Some Great Idea: Good Neighbourhoods, Crazy Politics and the Invention of Toronto
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Some Great Idea: Good Neighbourhoods, Crazy Politics and the Invention of Toronto

4.0 of 5 stars 4.00  ·  rating details  ·  73 ratings  ·  19 reviews
Since 2010, Toronto's headlines have been consumed by the outrageous personal foibles and government-slashing, anti-urbanist policies of Mayor Rob Ford. But the heated debate at City Hall has obscured a bigger, decade-long narrative of Toronto's ascending as a mature global city. It raises questions: What role does a mayor play in a city's temperament and self-confidence?...more
ebook, 226 pages
Published January 15th 2013 by Coach House (first published October 16th 2012)
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Andrew
This is the second smart review of Toronto politics I've read in the last few months. I'm pleased that there are writers like Edward Keenan who are able to provide insight into Toronto's anarchic politics without succumbing to prejudice. In his review of the mayoralties of Mel Lastman, David Miller, and Rob Ford, Keenan reveals deep social fissures in the city. These are not the result of divisive politics, but in fact the forces that explain the election of Rob Ford. As the city grows apart soc...more
Rj
Last night finished Edward Keenan's Some Great Idea: Good Neighbourhoods, Crazy Politics and the Invention of Toronto (Toronto: Coach House Books, 2013). Keenan who is a local journalist on urban affairs writes about the last three mayors of the city since amalgamation, Mel Lastman, David Miller and Rob Ford. He tries to tease out the connections between disparity of wealth, ideologies and politics by looking at how Toronto has struggled to find itself. Like the larger quest for Canadian identit...more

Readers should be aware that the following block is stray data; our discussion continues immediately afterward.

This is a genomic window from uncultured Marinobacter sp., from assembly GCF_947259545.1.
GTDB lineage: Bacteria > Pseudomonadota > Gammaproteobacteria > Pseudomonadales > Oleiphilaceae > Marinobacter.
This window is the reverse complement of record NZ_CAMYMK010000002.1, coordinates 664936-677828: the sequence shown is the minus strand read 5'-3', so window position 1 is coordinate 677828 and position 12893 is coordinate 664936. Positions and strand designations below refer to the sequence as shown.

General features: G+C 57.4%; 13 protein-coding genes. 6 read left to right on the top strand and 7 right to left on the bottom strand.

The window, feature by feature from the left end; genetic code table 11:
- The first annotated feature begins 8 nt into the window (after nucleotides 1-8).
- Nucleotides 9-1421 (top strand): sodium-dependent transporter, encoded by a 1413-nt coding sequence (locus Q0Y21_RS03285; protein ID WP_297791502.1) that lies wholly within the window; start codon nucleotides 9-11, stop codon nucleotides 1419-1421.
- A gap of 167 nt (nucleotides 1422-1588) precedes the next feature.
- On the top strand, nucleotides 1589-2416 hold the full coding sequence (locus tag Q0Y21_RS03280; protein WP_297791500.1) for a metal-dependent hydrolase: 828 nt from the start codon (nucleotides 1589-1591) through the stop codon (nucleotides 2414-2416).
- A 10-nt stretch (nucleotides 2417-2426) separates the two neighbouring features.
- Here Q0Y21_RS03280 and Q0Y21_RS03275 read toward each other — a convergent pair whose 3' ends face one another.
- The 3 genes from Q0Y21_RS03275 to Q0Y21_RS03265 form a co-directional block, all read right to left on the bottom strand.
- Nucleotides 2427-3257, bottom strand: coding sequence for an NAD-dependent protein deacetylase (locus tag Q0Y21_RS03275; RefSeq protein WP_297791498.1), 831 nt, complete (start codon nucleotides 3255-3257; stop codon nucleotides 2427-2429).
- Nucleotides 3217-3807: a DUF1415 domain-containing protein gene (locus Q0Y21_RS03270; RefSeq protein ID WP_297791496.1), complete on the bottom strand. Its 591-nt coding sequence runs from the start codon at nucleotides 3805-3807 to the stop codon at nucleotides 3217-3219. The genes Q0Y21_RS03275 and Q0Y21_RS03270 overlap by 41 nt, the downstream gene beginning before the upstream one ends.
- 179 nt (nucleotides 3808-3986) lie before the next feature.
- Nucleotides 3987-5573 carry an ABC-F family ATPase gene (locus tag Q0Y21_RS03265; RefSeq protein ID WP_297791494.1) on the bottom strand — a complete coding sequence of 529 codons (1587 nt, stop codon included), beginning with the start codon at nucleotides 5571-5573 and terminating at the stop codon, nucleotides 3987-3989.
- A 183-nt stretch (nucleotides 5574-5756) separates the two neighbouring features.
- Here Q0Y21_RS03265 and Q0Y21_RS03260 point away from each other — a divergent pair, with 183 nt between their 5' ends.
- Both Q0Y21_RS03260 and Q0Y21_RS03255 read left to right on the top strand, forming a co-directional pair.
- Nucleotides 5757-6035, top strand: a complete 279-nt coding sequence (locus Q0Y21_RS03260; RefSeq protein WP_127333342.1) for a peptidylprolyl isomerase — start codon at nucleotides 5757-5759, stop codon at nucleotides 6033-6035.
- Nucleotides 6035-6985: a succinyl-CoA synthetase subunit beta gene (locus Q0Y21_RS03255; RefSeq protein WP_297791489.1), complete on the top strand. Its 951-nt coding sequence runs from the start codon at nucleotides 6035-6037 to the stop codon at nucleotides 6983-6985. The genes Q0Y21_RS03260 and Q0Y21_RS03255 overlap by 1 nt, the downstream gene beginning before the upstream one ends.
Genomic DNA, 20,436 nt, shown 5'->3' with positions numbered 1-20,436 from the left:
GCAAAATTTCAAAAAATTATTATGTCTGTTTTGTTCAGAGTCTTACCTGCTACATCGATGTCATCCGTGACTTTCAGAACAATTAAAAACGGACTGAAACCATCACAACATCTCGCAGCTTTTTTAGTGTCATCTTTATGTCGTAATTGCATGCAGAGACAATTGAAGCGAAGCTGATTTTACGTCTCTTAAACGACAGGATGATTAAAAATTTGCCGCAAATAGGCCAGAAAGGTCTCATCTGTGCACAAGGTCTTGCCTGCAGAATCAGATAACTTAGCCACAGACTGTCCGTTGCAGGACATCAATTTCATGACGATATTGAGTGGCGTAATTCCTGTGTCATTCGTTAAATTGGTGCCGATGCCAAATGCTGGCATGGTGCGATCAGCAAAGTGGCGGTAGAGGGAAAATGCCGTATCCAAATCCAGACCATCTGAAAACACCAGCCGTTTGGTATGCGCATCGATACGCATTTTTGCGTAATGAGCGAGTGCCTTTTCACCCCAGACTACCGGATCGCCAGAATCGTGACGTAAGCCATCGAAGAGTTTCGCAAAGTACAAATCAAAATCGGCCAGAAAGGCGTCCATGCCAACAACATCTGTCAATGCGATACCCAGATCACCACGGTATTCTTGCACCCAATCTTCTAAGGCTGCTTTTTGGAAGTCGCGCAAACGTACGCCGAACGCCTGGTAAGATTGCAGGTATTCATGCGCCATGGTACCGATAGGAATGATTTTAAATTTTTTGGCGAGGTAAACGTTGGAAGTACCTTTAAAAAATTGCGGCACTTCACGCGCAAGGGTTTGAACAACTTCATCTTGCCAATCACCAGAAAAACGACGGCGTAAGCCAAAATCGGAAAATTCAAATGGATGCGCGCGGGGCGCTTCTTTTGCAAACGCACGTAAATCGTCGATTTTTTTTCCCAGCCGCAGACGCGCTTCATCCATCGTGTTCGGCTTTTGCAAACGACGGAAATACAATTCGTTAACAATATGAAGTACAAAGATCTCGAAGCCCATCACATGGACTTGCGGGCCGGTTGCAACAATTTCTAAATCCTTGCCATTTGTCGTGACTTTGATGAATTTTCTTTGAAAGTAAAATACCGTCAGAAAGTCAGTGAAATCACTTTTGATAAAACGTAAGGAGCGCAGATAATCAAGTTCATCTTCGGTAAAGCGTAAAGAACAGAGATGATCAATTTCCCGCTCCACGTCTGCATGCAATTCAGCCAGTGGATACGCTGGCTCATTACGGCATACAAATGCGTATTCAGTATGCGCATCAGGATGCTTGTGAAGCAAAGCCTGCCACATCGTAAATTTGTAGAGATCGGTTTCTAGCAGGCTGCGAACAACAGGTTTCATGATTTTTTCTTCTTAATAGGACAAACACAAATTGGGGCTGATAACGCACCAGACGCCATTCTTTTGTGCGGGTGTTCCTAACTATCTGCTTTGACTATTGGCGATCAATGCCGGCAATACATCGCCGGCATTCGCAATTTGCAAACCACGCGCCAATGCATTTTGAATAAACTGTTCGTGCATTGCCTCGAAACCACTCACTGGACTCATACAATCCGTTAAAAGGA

Nancy
What an interesting read for anyone that lives in and cares about Toronto. Keenan gives a good overview of the history of the city focusing on the characters that built it '....the Holy Trinity of Torontoism: William Lyon Mackenzie, R.C. Harris, and Jane Jacob'. His focus is on the post amalgamation mayors (Lastman, Miller, Ford) and how their governing style helped to create the city we know today. He's not easy on them exposing their strengths and weaknesses. The most frustrating part is the b...more
Vanessa
Interesting and readable look at the past decade of Toronto politics. Especially recommended if you've been watching the Rob Ford saga unfold and wondered how things got that way.

At the core of Toronto's problems is a divide between suburbs and city which no other Canadian city faces on the same scale - Vancouver is unaffordable everywhere, while Montreal struggles to prosper at all, and Calgary and Edmonton are nothing but suburbs. Only Toronto has such a marked contrast between idealized urban...more
Biff  Nightingale
Thought provoking and intelligent read..I could hardly put it down! Although ALREADY outdated (he ends on the heady days right after Ford was ordered from office), it is nonetheless an excellent analysis of what Toronto is, was, and could be. A must read for any Torontonian!
Michael Bryson
Interesting survey of Toronto municipal politics since amalgamation in the 1990s. Could do with more analysis on why amalgamation happened in the first place, and the role of the provincial government in setting Toronto down this new path. It was not inevitable, and the region-wide issues that amalgamation displaced remain unresolved and, again, on the upswing. It's great that Keenan writes about the crisis in Toronto old inner-suburbs, since that's a topic downtowners are often loath to articul...more
Leif